How Accurate Is The R-Value Of Insulation?

Expanded Polystyrene (EPS) foam pellets before...

Expanded Polystyrene (EPS) foam pellets before expansion (Photo credit: Wikipedia)

If you are selecting building insulation based solely on R-value, beware: you may not be getting the R-value printed on the package. Consider this: not only is how well the installation is installed a factor, but the temperature can affect it’s performance as well. The Federal Trade Commission (FTC) devised the R-value calculation as a means to protect buyers.


Insulation is tested using one of 4 methods, the main requirement being that the mean temp must be at 75 degrees with a temperature difference of 50 degrees. This is done with a temperature of 50 degrees on the cold side and 100 degrees on the hot side. This is considered unrealistic. Who has a dwelling where the temp is 50 degrees? Air conditioners can’t get a house that cold! Who gets a little chilly and turns their thermostat to 100 degrees? Some insulation R-values actually improves as outdoor temps drop. Examples of this include Fiberglass, Expanded Polystyrene (EPS), found in coffee cups and beer coolers; or Extruded Polystyrene (XPS), the blue or pink insulation found on exterior walls.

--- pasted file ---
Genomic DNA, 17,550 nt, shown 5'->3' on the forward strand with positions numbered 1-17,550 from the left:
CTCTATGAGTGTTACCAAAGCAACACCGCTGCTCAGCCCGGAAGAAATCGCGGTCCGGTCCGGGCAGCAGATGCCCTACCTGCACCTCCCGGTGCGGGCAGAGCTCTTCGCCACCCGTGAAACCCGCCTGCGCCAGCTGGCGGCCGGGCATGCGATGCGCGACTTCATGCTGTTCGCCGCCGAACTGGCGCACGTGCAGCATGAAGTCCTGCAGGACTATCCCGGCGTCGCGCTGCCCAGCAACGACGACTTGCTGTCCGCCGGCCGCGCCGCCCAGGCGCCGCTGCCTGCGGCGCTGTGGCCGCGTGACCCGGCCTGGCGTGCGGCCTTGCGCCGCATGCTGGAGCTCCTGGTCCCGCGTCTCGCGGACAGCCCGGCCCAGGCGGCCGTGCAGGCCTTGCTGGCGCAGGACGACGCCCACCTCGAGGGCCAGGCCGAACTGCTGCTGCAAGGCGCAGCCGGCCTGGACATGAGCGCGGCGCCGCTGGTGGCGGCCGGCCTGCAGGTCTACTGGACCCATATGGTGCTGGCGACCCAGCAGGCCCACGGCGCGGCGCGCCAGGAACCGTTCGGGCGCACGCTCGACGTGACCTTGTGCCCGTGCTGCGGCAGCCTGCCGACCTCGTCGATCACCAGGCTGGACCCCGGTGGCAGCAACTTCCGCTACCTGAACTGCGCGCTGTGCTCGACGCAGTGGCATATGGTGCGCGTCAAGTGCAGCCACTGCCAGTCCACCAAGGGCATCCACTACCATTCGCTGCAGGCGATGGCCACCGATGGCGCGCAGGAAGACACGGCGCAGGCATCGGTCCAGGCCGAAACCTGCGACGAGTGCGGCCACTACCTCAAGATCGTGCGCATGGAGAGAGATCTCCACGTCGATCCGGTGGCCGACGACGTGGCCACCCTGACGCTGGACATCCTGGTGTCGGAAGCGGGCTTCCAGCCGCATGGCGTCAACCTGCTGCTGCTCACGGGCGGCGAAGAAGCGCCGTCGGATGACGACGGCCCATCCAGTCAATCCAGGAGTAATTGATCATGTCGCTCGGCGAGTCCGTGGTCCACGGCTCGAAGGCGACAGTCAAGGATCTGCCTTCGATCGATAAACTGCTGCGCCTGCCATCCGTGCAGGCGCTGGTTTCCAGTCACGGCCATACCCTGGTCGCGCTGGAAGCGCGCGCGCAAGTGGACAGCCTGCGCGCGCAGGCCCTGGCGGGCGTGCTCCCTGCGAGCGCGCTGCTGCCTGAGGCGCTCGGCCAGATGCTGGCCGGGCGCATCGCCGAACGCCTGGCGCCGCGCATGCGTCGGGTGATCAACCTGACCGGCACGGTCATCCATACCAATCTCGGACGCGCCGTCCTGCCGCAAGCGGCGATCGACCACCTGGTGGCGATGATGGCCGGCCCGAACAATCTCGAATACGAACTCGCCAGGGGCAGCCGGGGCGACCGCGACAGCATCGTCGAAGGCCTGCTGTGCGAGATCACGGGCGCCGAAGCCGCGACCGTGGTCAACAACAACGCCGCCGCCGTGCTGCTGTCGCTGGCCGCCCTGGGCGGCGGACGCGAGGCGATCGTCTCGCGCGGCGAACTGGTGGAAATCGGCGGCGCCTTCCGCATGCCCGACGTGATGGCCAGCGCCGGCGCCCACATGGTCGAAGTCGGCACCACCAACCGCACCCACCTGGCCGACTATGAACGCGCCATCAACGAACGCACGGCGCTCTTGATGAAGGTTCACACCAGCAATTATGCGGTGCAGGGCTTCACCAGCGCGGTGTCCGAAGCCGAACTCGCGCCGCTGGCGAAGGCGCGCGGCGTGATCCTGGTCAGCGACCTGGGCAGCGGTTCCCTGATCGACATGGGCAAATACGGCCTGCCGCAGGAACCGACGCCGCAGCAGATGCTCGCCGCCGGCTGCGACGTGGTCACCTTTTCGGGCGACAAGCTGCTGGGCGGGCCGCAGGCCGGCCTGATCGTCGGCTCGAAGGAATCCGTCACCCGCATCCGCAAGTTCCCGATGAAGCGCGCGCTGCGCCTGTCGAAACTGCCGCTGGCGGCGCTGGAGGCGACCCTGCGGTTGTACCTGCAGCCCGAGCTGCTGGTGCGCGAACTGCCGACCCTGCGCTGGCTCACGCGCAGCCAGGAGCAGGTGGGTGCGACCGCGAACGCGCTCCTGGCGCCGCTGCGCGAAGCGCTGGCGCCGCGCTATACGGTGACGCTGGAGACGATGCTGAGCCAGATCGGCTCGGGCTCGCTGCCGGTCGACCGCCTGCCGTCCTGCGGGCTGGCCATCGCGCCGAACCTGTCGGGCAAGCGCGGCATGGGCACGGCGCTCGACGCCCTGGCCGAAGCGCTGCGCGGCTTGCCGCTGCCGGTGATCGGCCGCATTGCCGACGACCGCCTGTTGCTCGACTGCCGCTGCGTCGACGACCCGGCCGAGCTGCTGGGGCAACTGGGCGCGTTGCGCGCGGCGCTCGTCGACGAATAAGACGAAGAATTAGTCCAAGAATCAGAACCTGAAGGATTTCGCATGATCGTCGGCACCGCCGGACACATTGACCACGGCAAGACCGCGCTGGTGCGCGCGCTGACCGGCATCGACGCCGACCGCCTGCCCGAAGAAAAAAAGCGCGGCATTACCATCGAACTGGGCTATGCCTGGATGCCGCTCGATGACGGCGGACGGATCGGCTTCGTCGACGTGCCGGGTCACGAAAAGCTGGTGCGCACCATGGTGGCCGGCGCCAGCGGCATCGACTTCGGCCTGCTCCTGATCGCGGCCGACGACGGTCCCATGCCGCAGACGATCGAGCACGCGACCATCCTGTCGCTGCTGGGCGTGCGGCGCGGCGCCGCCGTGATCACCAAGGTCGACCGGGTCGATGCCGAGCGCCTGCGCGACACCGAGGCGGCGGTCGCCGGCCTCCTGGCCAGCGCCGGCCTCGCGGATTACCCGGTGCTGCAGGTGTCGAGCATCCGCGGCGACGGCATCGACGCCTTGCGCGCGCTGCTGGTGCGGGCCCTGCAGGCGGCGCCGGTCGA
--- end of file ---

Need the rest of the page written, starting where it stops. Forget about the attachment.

One type of insulation that actually get WORSE is Polyisocyanurate (affectionately known as Polyiso). The Building Science Corporation recently published data that Polyiso can lose up to 25% due to gas condensing in the foam. There are some steps that you can take to mitigate R-value dimunition: 1) Use more Proviso; 2) Cover it with a another type of insulation; 3) Don’t insulate the cavities. Considering temperature when making an insulation decision will definitely save energy and lower costs.

Big News: The R-Value of Insulation Is Not a Constant

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